Artfully, Epica allows us quieter moments of meditation in the sound- a lull either at the beginning or the middle of the composition- to allow us to carefully allow our senses to fully adapt to the nuances that each new track presents. The Quantum Enigma respects the listener’s need for a short peaceful, meditation on what emotions and thoughts were released in our minds during one of their many intricate songs. “The Essence of Silence” typifies that need for metal music to never be frenetic for the sake of being speedy and overdramatic. Sometimes, these quieter moments at the beginning of Epica songs, though, kinda presage the musical chaos that the song will plunge into. And, “The Essence of Silence” is a classic Epica song, in that Mark and Simone both seem have a vocal warfare between each other, as the music vies for silence in the sheer chaos of the sound. Perhaps, the song is deliberating over whether chaos is truly the impetus for balance and peace; they are somehow inextricably linked in the forces of quantum physics and the progression of life. More importantly, both these contrasting elements are vital elements for sophisticated, interesting music.

Beyond just the implications that the rich symphonic sound presents in this album, songs like “Victims of Contingency” and “Unchain Utopia” have beautifully written lyrics that are loaded with political messages. For example, “Victims of Contingency” speaks of the dangers of nations or political powers that blame others for their corruption, instead of looking inwards for the cause of their own country’s troubles. Meanwhile, “Unchain Utopia” cajoles those subjected to abuse from corrupt political forces to rebel, and seek freedom and agency over the way their country is governed. Rather than just having vacuous lyrics that repetitively and boringly speak of living life to the fullest, Epica’s music has lyrics that are much more thought-provoking for the listener, and rewards listeners, who might want to examine the lyrics closer for poetic depth.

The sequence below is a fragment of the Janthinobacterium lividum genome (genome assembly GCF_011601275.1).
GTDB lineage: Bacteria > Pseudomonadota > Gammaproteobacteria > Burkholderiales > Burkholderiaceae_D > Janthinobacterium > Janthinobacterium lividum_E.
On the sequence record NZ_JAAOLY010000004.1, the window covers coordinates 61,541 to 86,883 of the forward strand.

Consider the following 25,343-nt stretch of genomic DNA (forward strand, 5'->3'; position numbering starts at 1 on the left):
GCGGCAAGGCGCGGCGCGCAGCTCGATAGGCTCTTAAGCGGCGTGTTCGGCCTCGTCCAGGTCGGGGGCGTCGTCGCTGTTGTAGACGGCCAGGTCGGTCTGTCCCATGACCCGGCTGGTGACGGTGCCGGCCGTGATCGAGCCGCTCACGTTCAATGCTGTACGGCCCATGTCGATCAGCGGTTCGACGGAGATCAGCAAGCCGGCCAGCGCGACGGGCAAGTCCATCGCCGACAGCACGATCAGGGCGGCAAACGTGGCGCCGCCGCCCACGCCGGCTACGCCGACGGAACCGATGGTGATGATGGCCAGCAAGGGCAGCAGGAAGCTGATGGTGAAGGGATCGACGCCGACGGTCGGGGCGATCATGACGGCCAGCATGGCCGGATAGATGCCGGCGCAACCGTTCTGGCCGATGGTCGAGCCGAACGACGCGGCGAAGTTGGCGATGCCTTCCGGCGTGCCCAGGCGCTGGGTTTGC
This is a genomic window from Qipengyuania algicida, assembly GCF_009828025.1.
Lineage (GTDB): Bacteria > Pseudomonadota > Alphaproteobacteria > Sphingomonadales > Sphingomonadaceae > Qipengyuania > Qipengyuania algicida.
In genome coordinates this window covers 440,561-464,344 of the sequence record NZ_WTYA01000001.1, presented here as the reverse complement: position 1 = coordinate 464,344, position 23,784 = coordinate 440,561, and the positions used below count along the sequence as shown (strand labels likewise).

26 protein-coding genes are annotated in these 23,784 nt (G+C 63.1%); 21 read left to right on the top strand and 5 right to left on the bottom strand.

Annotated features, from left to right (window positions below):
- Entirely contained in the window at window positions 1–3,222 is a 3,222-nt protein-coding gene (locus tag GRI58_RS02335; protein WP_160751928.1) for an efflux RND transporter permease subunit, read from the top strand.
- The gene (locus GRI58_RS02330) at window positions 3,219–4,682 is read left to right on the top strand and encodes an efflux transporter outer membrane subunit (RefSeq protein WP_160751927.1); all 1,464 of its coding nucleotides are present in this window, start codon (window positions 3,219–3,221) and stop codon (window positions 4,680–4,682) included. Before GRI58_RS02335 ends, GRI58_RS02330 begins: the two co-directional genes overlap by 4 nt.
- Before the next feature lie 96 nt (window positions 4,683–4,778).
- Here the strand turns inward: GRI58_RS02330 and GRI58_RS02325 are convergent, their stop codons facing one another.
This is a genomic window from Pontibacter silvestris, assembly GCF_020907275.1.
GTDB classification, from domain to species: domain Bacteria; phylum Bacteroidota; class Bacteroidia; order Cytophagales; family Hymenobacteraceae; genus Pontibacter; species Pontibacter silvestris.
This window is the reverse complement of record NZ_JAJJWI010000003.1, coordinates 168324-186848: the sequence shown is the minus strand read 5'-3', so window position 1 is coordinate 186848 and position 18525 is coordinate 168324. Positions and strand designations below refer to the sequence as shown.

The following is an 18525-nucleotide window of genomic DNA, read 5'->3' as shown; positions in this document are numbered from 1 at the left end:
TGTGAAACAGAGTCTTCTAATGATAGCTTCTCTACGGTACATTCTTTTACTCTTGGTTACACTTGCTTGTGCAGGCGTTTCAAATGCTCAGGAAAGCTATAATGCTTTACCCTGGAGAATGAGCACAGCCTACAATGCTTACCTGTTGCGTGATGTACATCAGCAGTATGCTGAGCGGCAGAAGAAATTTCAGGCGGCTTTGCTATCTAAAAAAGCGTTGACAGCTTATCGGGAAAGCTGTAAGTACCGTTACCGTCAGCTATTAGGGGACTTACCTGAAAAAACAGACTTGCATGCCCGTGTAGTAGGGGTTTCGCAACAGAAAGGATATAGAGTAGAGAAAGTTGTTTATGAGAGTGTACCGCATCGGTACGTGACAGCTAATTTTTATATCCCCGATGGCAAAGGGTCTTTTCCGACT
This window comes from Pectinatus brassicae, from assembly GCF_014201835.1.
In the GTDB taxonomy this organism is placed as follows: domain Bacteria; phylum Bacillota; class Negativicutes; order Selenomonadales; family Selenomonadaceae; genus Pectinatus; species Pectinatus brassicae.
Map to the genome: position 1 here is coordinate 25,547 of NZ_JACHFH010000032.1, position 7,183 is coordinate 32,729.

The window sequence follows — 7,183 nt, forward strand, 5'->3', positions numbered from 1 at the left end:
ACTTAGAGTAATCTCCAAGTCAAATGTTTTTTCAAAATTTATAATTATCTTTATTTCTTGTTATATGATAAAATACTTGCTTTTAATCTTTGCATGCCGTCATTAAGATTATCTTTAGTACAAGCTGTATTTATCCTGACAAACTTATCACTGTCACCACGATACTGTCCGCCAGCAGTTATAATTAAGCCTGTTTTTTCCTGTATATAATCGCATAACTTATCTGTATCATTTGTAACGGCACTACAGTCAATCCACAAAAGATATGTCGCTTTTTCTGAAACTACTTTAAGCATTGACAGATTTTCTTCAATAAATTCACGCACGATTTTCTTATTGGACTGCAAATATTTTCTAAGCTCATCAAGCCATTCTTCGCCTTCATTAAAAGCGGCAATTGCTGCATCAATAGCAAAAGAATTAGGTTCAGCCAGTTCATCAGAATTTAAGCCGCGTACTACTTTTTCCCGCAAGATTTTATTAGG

Many of the other tracks would take eight more in-depth pages of exploration to fully elaborate the riches of the sound in this album. Of course, this album contains a stand-out, power ballad “Canvas of Life” that is soulful, heartrending, and seems to beautifully reflect the beauty and mystery of our lives, the universe; it is this complexity that is shown powerfully in this album. True art should always be vying to reflect the true depth and intricacy of life and the universe, as much as possible. This is easily their best ballad, since “Delirium” from their last album, and it is never too cheesy in the way some metal ballads can be on some occasions.

One of the brightest moments of this album is the continued way that Epica’s known gimmicks are used more wisely and carefully. In this album, Mark Jansen’s growling is still very present, but his growling serves more of a purpose to the music; his growling does not seem carelessly thrown in this time around. Much like with Requiem for the Indifferent,his growling is used effectively, and that is why I have come to appreciate just how pivotal his growling is to the bombastic nature of Epica’s music.

Also, the choirs are used so masterfully in this album; they are soul-tingling in songs like “Unchain Utopia.” In tracks like “Natural Corruption,” the choir seem to deliciously elide with Simone’s high notes in a way that is never overwrought. While some listeners may bemoan the continued presence of either the choir and Mark Jansen’s growling in Epica’s music, these are key elements that continue to differentiate bands that are forsaking these elements in the name of becoming more mainstream in their approach.